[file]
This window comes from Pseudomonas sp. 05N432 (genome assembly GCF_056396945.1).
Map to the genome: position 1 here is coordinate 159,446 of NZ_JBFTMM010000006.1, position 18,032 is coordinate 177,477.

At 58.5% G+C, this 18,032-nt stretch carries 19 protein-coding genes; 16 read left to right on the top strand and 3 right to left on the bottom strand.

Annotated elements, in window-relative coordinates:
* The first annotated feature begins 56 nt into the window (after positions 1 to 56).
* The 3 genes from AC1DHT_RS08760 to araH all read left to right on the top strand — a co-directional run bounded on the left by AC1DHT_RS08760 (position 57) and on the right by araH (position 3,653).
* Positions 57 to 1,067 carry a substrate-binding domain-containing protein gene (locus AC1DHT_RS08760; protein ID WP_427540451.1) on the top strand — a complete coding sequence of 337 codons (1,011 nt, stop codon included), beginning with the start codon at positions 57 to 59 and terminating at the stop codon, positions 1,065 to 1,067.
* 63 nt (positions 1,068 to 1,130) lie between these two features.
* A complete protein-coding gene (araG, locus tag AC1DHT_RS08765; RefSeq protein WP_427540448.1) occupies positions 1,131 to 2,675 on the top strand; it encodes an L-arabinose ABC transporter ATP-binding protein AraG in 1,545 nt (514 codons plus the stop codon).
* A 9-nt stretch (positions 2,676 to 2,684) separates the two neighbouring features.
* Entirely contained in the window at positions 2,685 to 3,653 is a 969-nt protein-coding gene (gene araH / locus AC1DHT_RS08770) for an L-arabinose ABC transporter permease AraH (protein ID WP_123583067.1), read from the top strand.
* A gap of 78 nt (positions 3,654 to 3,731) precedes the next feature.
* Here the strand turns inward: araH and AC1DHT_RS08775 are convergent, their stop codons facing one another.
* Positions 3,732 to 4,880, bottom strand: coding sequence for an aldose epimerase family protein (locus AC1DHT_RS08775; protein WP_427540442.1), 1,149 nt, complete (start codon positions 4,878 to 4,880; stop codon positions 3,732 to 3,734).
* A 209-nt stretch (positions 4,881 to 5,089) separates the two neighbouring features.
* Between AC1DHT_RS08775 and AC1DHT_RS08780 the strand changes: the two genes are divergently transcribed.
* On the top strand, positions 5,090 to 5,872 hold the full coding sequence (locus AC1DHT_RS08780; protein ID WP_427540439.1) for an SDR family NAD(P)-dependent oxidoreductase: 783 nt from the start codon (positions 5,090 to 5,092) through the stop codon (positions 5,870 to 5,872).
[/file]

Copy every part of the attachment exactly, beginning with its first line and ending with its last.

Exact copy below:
This window comes from Pseudomonas sp. 05N432 (genome assembly GCF_056396945.1).
Map to the genome: position 1 here is coordinate 159,446 of NZ_JBFTMM010000006.1, position 18,032 is coordinate 177,477.

At 58.5% G+C, this 18,032-nt stretch carries 19 protein-coding genes; 16 read left to right on the top strand and 3 right to left on the bottom strand.

Annotated elements, in window-relative coordinates:
* The first annotated feature begins 56 nt into the window (after positions 1 to 56).
* The 3 genes from AC1DHT_RS08760 to araH all read left to right on the top strand — a co-directional run bounded on the left by AC1DHT_RS08760 (position 57) and on the right by araH (position 3,653).
* Positions 57 to 1,067 carry a substrate-binding domain-containing protein gene (locus AC1DHT_RS08760; protein ID WP_427540451.1) on the top strand — a complete coding sequence of 337 codons (1,011 nt, stop codon included), beginning with the start codon at positions 57 to 59 and terminating at the stop codon, positions 1,065 to 1,067.
* 63 nt (positions 1,068 to 1,130) lie between these two features.
* A complete protein-coding gene (araG, locus tag AC1DHT_RS08765; RefSeq protein WP_427540448.1) occupies positions 1,131 to 2,675 on the top strand; it encodes an L-arabinose ABC transporter ATP-binding protein AraG in 1,545 nt (514 codons plus the stop codon).
* A 9-nt stretch (positions 2,676 to 2,684) separates the two neighbouring features.
* Entirely contained in the window at positions 2,685 to 3,653 is a 969-nt protein-coding gene (gene araH / locus AC1DHT_RS08770) for an L-arabinose ABC transporter permease AraH (protein ID WP_123583067.1), read from the top strand.
* A gap of 78 nt (positions 3,654 to 3,731) precedes the next feature.
* Here the strand turns inward: araH and AC1DHT_RS08775 are convergent, their stop codons facing one another.
* Positions 3,732 to 4,880, bottom strand: coding sequence for an aldose epimerase family protein (locus AC1DHT_RS08775; protein WP_427540442.1), 1,149 nt, complete (start codon positions 4,878 to 4,880; stop codon positions 3,732 to 3,734).
* A 209-nt stretch (positions 4,881 to 5,089) separates the two neighbouring features.
* Between AC1DHT_RS08775 and AC1DHT_RS08780 the strand changes: the two genes are divergently transcribed.
* On the top strand, positions 5,090 to 5,872 hold the full coding sequence (locus AC1DHT_RS08780; protein ID WP_427540439.1) for an SDR family NAD(P)-dependent oxidoreductase: 783 nt from the start codon (positions 5,090 to 5,092) through the stop codon (positions 5,870 to 5,872).